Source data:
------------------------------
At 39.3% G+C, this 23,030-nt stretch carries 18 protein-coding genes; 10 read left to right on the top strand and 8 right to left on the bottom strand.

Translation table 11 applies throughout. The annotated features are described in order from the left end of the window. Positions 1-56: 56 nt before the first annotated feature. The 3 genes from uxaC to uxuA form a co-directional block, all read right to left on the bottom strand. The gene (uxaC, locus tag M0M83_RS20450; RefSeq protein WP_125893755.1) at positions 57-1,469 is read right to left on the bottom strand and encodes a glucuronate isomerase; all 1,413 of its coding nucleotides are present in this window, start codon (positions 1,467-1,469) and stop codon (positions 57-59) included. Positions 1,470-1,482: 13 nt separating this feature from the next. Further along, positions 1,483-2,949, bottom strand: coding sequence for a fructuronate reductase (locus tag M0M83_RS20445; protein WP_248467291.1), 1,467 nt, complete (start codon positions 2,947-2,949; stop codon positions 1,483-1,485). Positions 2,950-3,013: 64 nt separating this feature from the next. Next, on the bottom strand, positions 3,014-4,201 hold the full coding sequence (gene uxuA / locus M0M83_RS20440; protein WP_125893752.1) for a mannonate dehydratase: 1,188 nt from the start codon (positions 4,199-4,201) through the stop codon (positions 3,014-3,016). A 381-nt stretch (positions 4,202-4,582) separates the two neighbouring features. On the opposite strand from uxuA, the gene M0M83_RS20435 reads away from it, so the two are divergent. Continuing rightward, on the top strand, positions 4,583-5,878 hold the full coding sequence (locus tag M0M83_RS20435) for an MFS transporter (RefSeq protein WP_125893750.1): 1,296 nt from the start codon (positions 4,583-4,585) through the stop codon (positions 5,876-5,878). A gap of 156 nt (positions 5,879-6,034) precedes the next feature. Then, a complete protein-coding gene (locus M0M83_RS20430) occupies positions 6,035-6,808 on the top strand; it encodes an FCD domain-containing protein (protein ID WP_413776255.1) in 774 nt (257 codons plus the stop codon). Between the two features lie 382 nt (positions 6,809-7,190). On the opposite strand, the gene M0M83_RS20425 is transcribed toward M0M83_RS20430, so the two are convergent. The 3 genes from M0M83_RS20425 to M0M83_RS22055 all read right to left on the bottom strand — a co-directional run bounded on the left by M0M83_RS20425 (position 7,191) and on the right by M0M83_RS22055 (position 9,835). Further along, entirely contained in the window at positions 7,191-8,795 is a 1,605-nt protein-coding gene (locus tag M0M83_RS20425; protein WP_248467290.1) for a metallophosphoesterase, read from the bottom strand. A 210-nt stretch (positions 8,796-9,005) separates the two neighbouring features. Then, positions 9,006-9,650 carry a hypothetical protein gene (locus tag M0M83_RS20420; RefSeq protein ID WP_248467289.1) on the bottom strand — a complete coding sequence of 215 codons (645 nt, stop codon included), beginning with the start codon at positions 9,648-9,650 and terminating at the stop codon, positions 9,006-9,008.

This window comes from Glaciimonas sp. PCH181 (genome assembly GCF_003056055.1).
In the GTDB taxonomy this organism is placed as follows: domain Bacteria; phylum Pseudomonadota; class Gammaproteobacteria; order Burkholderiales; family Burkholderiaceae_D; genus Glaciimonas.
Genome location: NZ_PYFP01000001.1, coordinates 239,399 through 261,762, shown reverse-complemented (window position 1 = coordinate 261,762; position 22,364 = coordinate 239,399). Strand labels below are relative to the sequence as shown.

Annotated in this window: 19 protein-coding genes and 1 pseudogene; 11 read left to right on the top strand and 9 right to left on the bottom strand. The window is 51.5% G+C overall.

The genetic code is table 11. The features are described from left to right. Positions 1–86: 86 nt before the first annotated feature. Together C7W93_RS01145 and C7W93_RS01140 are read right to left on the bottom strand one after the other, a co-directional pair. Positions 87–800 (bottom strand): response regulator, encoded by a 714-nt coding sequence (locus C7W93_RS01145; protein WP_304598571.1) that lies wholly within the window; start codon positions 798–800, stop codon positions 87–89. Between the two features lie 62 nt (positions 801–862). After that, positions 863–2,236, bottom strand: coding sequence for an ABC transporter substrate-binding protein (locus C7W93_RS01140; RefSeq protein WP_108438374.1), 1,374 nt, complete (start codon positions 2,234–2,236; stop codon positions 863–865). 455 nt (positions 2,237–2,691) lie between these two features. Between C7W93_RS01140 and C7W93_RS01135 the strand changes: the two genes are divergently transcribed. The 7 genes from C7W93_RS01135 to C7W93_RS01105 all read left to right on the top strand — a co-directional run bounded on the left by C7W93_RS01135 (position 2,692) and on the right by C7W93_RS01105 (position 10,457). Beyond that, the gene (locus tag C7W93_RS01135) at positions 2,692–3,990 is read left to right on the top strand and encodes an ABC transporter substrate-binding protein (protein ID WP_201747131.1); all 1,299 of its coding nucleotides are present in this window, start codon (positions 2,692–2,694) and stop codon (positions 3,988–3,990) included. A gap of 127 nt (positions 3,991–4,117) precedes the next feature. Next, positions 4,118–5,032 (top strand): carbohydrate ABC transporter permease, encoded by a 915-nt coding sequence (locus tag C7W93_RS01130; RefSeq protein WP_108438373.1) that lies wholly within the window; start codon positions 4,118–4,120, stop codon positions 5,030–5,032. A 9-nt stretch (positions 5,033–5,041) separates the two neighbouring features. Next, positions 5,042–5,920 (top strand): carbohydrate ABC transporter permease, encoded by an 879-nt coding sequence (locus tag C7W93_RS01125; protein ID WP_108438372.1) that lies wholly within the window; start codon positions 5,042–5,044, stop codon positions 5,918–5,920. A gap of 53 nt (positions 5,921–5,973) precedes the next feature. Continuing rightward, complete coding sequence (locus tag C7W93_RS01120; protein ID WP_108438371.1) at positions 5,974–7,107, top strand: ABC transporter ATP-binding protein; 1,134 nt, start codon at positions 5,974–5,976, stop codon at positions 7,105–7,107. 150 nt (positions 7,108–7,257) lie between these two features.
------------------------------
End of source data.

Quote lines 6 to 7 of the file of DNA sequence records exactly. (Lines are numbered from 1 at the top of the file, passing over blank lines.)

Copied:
Annotated in this window: 19 protein-coding genes and 1 pseudogene; 11 read left to right on the top strand and 9 right to left on the bottom strand. The window is 51.5% G+C overall.

The genetic code is table 11. The features are described from left to right. Positions 1–86: 86 nt before the first annotated feature. Together C7W93_RS01145 and C7W93_RS01140 are read right to left on the bottom strand one after the other, a co-directional pair. Positions 87–800 (bottom strand): response regulator, encoded by a 714-nt coding sequence (locus C7W93_RS01145; protein WP_304598571.1) that lies wholly within the window; start codon positions 798–800, stop codon positions 87–89. Between the two features lie 62 nt (positions 801–862). After that, positions 863–2,236, bottom strand: coding sequence for an ABC transporter substrate-binding protein (locus C7W93_RS01140; RefSeq protein WP_108438374.1), 1,374 nt, complete (start codon positions 2,234–2,236; stop codon positions 863–865). 455 nt (positions 2,237–2,691) lie between these two features. Between C7W93_RS01140 and C7W93_RS01135 the strand changes: the two genes are divergently transcribed. The 7 genes from C7W93_RS01135 to C7W93_RS01105 all read left to right on the top strand — a co-directional run bounded on the left by C7W93_RS01135 (position 2,692) and on the right by C7W93_RS01105 (position 10,457). Beyond that, the gene (locus tag C7W93_RS01135) at positions 2,692–3,990 is read left to right on the top strand and encodes an ABC transporter substrate-binding protein (protein ID WP_201747131.1); all 1,299 of its coding nucleotides are present in this window, start codon (positions 2,692–2,694) and stop codon (positions 3,988–3,990) included. A gap of 127 nt (positions 3,991–4,117) precedes the next feature. Next, positions 4,118–5,032 (top strand): carbohydrate ABC transporter permease, encoded by a 915-nt coding sequence (locus tag C7W93_RS01130; RefSeq protein WP_108438373.1) that lies wholly within the window; start codon positions 4,118–4,120, stop codon positions 5,030–5,032. A 9-nt stretch (positions 5,033–5,041) separates the two neighbouring features. Next, positions 5,042–5,920 (top strand): carbohydrate ABC transporter permease, encoded by an 879-nt coding sequence (locus tag C7W93_RS01125; protein ID WP_108438372.1) that lies wholly within the window; start codon positions 5,042–5,044, stop codon positions 5,918–5,920. A gap of 53 nt (positions 5,921–5,973) precedes the next feature. Continuing rightward, complete coding sequence (locus tag C7W93_RS01120; protein ID WP_108438371.1) at positions 5,974–7,107, top strand: ABC transporter ATP-binding protein; 1,134 nt, start codon at positions 5,974–5,976, stop codon at positions 7,105–7,107. 150 nt (positions 7,108–7,257) lie between these two features.